By Rebecca H. Allen, MD, MPH, Editor
SYNOPSIS: In this prospective cohort study of 461 women, there was no association between intrauterine device use and time to conception (hazard ratio, 1.25; 95% confidence interval, 0.99-1.58). However, past Mycoplasma genitalium infection was found to be associated with longer times to conception and lower conception rates by 12 months (68% vs. 80%, P = 0.02).
SOURCE: Peipert JF, Zhao Q, Schreiber C, et al. Intrauterine device use, sexually transmitted infections, and fertility: A prospective cohort study. Am J Obstet Gynecol 2021; Mar 10. doi: 10.1016/j.ajog.2021.03.011. [Online ahead of print].
In the past, intrauterine devices (IUDs) were falsely associated with pelvic inflammatory disease and infertility. The authors of this study sought to determine if there was an association between the types of IUDs used currently and time to conception, after controlling for sexually transmitted infections (STIs). This was a multicenter, prospective cohort study in the United States that enrolled patients discontinuing the IUD (either copper T380A or levonorgestrel 52 mg), subdermal etonogestrel implant, oral contraceptive pills, contraceptive patch or vaginal ring, depot medroxyprogesterone acetate (DMPA), or barrier method of contraception. Inclusion criteria were women who were age 18 to 35 years, English- or Spanish-speaking, desiring conception, sexually active with a male partner, and who had stopped contraception in the past 120 days. Patients were excluded if they were pregnant, sterile, had a history of infertility, or if they used DMPA in the past five months, since DMPA can be associated with a longer return to fertility. Data included reproductive and medical history, whether they had ever used an IUD in the past, and socioeconomic status. Vaginal swabs were collected for Chlamydia trachomatis, Neisseria gonorrhoeae, Mycoplasma genitalium, and Trichomonas vaginalis. Serum was collected for evidence of past infection of C. trachomatis, M. genitalium, and T. vaginalis. Participants were followed up by phone at six, 12, 18, and 24 months after enrollment to inquire about pregnancy, menstrual cycle regularity, and frequency and timing of intercourse.
The investigators enrolled 498 women and 461 had available follow-up data for at least six months. A total of 275 women (60%) had ever used an IUD before and most of those (> 85%) stopped using their IUD recently to attempt conception. Women who had used an IUD before were more likely to be slightly older (age 28.6 years vs. 27.5 years) and had a previous pregnancy (72% vs. 46%), but there were no other significant differences between the two groups in terms of body mass index (BMI), race, marital status, socioeconomic status, and history of Chlamydia, Mycoplasma, or Trichomonas infection.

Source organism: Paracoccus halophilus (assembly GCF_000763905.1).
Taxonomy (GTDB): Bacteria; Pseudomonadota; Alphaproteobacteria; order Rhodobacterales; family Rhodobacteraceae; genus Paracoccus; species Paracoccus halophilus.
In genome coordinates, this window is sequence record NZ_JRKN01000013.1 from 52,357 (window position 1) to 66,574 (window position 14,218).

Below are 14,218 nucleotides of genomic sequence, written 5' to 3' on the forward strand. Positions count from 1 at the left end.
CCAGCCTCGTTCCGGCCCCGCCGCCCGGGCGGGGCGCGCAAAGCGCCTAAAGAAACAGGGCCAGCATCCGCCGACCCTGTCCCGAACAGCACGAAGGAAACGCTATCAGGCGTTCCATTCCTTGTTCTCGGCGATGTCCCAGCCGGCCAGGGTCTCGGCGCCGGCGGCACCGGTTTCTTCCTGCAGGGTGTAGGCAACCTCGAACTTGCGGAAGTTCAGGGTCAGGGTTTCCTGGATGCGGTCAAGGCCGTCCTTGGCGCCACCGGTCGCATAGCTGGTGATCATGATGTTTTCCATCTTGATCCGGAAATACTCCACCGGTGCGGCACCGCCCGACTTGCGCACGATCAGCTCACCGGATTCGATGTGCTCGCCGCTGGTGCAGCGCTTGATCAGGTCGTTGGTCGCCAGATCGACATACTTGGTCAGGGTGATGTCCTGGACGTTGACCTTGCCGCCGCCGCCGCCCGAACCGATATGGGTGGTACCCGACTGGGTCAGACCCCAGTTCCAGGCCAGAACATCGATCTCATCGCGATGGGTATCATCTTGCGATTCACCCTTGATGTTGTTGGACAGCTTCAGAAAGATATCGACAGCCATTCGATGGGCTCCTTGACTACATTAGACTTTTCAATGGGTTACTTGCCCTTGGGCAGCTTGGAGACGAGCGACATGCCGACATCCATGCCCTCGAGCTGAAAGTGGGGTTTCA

The rates of current infection were N. gonorrhoeae, 0.2%; C. trachomatis, 4.3%; T. vaginalis, 7.6%; and M. genitalium, 9.1%. The rate of women with a past infection with either C. trachomatis, T. vaginalis, or M. genitalium was 42.8%. The most frequent past infection was with M. genitalium (33%). The median time from stopping contraceptive use to conception was 6.1 months (95% confidence interval [CI], 4.9-7.3) and 76.5% of women conceived by 12 months. In a multivariable model, older age, lower socioeconomic status, nulligravidity, Black race, and positive serology for M. genitalium infection all were significantly associated with a longer time to conceive. Past M. genitalium infection was associated with lower conception rates by 12 months (68% vs. 80%, P = 0.02). Being married or having a cohabitating partner was associated with a shorter time to conceive (hazard ratio [HR], 1.59; 95% CI, 1.13-2.24). Previous use of an IUD did not meet the cutoff for significance (HR, 1.25; 95% CI, 0.99-1.58).